ABSTRACT: This article discusses the reception in Japan and Korea of the works of Nakanishi Inosuke, a leftist writer in the 1920s whose experiences in Korea formed the basis for much of his work. Two novels in particular, Sprouts from Red Earth and Behind You , were widely praised for their realistic representation of life on the peninsula, especially their depiction of Japanese imperialist activities and the anti-colonial pushback from Koreans. How exactly these novels were to be interpreted varied according to audience, however, giving rise to competing images of Nakanishi. Some critics considered him to be an advocate of a newly emerging international proletarian consciousness while other readers, including many Koreans, looked on Nakanishi (whom they called Chungsŏ Ijijo, the Korean reading of his name) as a supporter of colonial nationalism. Still others contested his claim to authenticity altogether. In tracing the development of these interpretations of Nakanishi from these early works up until his participation in the founding of the Korean Artist Proletarian Federation (KAPF) in August 1925 and after, the article argues that his works' ability to successfully navigate the period of a dawning proletarian cultural movement through to its collapse lay (and continues to lie) in their ambiguity, an ambiguity that has facilitated a continual reinterpretation of him from the 1920s to the present day.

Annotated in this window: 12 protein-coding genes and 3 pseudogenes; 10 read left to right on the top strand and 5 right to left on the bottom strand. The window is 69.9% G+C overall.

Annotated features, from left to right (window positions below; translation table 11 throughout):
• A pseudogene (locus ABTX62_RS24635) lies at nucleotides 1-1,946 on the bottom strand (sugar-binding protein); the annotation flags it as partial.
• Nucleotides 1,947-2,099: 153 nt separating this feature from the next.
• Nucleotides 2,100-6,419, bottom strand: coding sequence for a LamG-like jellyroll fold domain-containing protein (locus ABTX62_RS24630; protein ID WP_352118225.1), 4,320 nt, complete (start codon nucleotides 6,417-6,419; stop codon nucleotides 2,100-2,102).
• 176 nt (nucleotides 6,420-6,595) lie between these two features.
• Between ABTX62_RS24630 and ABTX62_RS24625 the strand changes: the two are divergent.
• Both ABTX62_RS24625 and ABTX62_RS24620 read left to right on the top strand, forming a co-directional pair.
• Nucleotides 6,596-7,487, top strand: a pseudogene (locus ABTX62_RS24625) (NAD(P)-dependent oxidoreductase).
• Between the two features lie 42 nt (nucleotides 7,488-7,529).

Cross-Currents: East Asian History and Culture Review – University of Hawai'I Press
Published: Jun 8, 2017